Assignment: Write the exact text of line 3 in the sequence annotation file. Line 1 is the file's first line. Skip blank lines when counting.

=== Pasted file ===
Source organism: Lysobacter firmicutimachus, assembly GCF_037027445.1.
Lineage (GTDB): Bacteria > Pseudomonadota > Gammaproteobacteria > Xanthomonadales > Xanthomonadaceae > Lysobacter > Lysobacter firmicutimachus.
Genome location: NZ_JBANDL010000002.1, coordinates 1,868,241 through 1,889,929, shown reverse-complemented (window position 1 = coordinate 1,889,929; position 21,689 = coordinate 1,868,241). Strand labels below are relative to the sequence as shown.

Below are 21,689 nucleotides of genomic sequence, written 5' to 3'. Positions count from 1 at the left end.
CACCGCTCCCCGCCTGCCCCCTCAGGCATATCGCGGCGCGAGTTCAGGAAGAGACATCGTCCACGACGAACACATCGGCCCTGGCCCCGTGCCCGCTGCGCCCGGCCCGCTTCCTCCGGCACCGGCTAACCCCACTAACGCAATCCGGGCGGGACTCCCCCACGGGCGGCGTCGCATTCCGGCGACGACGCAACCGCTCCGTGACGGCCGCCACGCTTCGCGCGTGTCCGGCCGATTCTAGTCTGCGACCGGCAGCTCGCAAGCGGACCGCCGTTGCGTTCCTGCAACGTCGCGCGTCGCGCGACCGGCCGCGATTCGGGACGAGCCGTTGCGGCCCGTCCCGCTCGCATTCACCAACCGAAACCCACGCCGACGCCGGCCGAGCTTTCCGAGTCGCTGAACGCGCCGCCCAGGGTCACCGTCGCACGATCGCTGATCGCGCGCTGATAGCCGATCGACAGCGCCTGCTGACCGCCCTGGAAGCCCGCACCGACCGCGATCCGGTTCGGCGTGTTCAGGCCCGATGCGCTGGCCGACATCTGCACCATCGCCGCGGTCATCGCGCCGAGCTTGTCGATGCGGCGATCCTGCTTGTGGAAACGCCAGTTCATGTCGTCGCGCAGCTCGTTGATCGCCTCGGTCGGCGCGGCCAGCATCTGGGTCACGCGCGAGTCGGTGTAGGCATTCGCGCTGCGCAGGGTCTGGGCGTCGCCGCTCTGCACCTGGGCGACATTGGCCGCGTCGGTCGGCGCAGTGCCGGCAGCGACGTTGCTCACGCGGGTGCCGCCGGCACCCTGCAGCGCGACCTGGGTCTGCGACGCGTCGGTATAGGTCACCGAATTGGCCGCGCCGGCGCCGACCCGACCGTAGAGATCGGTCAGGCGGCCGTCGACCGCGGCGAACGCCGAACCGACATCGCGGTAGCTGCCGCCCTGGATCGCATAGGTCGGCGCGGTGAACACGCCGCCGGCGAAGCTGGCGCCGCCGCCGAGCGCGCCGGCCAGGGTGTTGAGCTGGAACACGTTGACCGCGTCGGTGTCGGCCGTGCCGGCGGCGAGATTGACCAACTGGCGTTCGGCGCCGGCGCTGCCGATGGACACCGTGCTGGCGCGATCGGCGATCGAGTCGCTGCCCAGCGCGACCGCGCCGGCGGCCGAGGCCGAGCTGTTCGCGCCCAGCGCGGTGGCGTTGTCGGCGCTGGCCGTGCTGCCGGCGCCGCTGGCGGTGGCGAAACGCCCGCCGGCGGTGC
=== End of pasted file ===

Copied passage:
Genome location: NZ_JBANDL010000002.1, coordinates 1,868,241 through 1,889,929, shown reverse-complemented (window position 1 = coordinate 1,889,929; position 21,689 = coordinate 1,868,241). Strand labels below are relative to the sequence as shown.